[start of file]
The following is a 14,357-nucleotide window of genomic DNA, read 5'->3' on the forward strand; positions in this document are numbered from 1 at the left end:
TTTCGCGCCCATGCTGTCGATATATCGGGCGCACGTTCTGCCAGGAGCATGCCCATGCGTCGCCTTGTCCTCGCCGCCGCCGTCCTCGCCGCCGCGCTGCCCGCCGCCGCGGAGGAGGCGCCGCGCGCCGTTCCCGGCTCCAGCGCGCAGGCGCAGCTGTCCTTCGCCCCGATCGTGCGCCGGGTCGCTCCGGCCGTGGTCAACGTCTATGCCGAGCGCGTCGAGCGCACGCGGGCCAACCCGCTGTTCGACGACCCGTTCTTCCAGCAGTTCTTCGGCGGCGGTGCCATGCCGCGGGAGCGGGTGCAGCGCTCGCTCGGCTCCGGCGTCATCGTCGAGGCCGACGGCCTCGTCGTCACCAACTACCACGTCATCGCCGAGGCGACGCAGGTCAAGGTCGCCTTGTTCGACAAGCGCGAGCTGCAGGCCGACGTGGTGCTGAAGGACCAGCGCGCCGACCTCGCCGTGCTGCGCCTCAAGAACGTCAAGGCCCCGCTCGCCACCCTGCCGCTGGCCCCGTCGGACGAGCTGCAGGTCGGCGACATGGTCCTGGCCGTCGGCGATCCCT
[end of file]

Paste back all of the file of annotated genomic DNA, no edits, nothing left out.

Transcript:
The following is a 14,357-nucleotide window of genomic DNA, read 5'->3' on the forward strand; positions in this document are numbered from 1 at the left end:
TTTCGCGCCCATGCTGTCGATATATCGGGCGCACGTTCTGCCAGGAGCATGCCCATGCGTCGCCTTGTCCTCGCCGCCGCCGTCCTCGCCGCCGCGCTGCCCGCCGCCGCGGAGGAGGCGCCGCGCGCCGTTCCCGGCTCCAGCGCGCAGGCGCAGCTGTCCTTCGCCCCGATCGTGCGCCGGGTCGCTCCGGCCGTGGTCAACGTCTATGCCGAGCGCGTCGAGCGCACGCGGGCCAACCCGCTGTTCGACGACCCGTTCTTCCAGCAGTTCTTCGGCGGCGGTGCCATGCCGCGGGAGCGGGTGCAGCGCTCGCTCGGCTCCGGCGTCATCGTCGAGGCCGACGGCCTCGTCGTCACCAACTACCACGTCATCGCCGAGGCGACGCAGGTCAAGGTCGCCTTGTTCGACAAGCGCGAGCTGCAGGCCGACGTGGTGCTGAAGGACCAGCGCGCCGACCTCGCCGTGCTGCGCCTCAAGAACGTCAAGGCCCCGCTCGCCACCCTGCCGCTGGCCCCGTCGGACGAGCTGCAGGTCGGCGACATGGTCCTGGCCGTCGGCGATCCCT